I am a contemplative type. While some people are primarily doers, I am primarily a thinker. This has its advantages (I rarely get bored standing in a queue) but also notable disadvantages (I rarely find myself standing in queues because that would require doing something like running an errand).
Knowing this about myself, I thought I had my beliefs all sorted out. Ponderings about the world and my place in it and how to make it better are on repeat inside my head. If I had to fill in a survey with the question: ‘Do you know what you believe in?’ I would have ticked the YES box.
Earlier this year I heard about the death of a friend of my friends via Facebook. As people shared memories of him and linked back to his blog, it revealed a man who was a deep thinker with strong beliefs, who committed very seriously to living by them. He died while climbing in the Peruvian Andes, an activity that was, by all accounts, an important part of a life lived in harmony with belief.
I contemplated this and paused to ask myself whether I was living according to my beliefs. Only, I came up blank when I tried to express what those beliefs are. I was especially surprised to discover a reluctance to commit anything more specific than ‘do unto others…’
As someone with an interest in politics, with a history of activism, who has dedicated my career to social justice issues, I’ve always just assumed that I’ve ticked the box when it comes to believing in something. But somewhere along the line I seemed to switch over to autopilot. I got on with life assuming that my actions were aligned with my values…some unnamed set of values.
Perhaps the autopilot happened as more of my daily life was spent negotiating and communicating the missions of organisations I worked for rather than expressing my own unadulterated opinions. Perhaps the more I understood the complexity of issues and implicit grey areas it became harder and harder to come down on one side.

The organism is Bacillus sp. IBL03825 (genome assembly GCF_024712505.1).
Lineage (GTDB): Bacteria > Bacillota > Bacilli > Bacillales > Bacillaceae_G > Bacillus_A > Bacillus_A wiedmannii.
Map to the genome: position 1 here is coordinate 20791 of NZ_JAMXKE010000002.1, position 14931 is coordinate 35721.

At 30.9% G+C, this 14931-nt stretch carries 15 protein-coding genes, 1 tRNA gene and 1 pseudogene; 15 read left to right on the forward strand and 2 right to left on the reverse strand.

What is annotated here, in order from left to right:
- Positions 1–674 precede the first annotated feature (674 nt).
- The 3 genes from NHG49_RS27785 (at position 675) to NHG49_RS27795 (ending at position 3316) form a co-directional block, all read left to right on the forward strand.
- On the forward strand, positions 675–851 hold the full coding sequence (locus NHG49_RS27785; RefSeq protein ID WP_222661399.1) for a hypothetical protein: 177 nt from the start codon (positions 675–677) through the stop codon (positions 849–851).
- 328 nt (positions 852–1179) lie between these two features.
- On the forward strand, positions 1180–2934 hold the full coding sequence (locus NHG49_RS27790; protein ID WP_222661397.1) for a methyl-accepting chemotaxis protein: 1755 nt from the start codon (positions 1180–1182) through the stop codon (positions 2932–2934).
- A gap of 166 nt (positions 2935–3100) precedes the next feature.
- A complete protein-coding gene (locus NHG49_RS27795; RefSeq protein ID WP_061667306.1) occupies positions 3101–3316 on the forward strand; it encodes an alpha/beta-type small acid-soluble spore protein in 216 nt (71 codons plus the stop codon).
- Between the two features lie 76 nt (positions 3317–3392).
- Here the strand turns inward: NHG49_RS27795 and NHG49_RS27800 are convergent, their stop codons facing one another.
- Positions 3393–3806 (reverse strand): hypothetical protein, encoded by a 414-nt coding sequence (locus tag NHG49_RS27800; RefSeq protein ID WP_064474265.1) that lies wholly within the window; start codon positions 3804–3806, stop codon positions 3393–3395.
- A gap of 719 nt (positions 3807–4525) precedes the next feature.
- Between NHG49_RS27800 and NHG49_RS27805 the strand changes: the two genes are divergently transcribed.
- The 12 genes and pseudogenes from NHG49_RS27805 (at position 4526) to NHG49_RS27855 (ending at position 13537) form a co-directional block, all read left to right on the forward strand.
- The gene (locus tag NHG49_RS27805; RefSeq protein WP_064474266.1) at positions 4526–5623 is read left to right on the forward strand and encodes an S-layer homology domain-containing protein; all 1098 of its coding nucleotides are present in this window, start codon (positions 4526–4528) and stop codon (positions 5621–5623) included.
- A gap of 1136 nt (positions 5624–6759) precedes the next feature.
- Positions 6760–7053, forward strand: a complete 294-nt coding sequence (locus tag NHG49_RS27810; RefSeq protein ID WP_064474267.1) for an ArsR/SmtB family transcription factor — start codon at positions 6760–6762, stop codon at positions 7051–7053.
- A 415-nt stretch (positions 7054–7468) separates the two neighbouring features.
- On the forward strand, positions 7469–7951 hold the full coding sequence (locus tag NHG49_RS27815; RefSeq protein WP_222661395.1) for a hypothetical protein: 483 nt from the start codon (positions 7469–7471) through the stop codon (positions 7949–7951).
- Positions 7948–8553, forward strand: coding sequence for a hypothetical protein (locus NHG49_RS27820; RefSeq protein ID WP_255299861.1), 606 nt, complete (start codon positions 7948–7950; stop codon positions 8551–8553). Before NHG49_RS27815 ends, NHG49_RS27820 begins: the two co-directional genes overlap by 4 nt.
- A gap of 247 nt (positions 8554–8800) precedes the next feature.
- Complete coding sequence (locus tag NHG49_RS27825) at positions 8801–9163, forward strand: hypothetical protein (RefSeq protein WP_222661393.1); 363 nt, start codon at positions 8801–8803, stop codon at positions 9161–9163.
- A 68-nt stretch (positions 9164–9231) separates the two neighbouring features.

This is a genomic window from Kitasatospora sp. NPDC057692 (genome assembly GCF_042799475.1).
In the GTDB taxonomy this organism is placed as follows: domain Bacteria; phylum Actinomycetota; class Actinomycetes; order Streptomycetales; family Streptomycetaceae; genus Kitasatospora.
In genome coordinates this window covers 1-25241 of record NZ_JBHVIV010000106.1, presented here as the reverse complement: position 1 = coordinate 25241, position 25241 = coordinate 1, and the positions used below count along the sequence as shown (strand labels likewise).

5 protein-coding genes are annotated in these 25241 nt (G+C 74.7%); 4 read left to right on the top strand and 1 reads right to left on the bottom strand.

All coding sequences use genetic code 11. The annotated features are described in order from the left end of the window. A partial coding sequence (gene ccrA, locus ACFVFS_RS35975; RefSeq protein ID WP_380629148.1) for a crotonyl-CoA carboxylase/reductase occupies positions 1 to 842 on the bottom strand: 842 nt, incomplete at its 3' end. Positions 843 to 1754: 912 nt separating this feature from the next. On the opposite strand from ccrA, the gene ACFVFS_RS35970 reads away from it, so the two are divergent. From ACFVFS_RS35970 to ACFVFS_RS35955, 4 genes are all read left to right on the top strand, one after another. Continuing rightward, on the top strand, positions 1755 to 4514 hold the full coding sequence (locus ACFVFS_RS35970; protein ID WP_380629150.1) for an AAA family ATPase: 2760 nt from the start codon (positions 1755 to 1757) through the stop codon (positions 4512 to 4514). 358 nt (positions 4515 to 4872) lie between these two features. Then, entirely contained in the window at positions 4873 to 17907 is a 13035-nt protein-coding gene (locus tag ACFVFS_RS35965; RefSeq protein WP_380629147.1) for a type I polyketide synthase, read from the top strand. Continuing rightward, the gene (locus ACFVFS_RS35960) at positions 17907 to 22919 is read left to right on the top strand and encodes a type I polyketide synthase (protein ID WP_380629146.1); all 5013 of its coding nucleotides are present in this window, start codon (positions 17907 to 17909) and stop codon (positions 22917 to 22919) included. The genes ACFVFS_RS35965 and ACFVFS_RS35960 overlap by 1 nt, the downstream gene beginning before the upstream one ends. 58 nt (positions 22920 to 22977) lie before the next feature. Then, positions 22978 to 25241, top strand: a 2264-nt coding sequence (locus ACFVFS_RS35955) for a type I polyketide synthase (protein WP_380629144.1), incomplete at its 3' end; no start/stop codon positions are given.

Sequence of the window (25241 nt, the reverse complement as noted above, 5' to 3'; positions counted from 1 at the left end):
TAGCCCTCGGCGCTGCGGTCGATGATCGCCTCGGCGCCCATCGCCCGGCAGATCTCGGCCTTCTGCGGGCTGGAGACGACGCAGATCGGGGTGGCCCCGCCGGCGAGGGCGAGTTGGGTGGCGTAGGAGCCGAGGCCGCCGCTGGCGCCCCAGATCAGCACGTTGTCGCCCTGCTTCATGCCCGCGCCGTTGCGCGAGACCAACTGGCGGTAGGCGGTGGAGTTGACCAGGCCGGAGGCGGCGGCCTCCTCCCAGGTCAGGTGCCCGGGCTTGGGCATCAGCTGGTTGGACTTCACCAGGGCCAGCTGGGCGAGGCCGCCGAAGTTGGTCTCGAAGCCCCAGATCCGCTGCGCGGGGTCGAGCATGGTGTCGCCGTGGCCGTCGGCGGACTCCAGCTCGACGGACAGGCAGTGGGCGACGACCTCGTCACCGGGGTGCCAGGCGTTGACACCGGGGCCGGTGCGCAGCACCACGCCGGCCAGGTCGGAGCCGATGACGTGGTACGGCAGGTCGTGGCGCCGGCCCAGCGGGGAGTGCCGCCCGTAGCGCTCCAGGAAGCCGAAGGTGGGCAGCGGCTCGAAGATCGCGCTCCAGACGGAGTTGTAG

Maybe autopilot is a fine way to live. It feels quite zen-like to move through life unburdened by a pre-committed belief system. But it also feels strange to identify as someone who lives a conscientious life without really knowing what barrow I’m pushing.
So I challenged myself to name one thing I distinctly believe in that shapes the way I live my life. Here it is:
I believe in humankind and our collective ability to improve ourselves and our world.
I can’t articulate it very well – I have no quotes from great thinkers at the ready to help me. But I do believe it, even when there is much evidence around to suggest that we are actively trying to destroy our world. Sometimes I find it hard to maintain this belief, but if I push myself to commit, I think we have great potential as a species.
Which is also why I believe in personal development – I believe in trying to be better versions of ourselves in ways that feel real and personally meaningful.
That’s probably why, as I write 99 tips for a better world, so many of them relate to how we live our own lives.
Have you checked out This I Believe?
What do you believe in?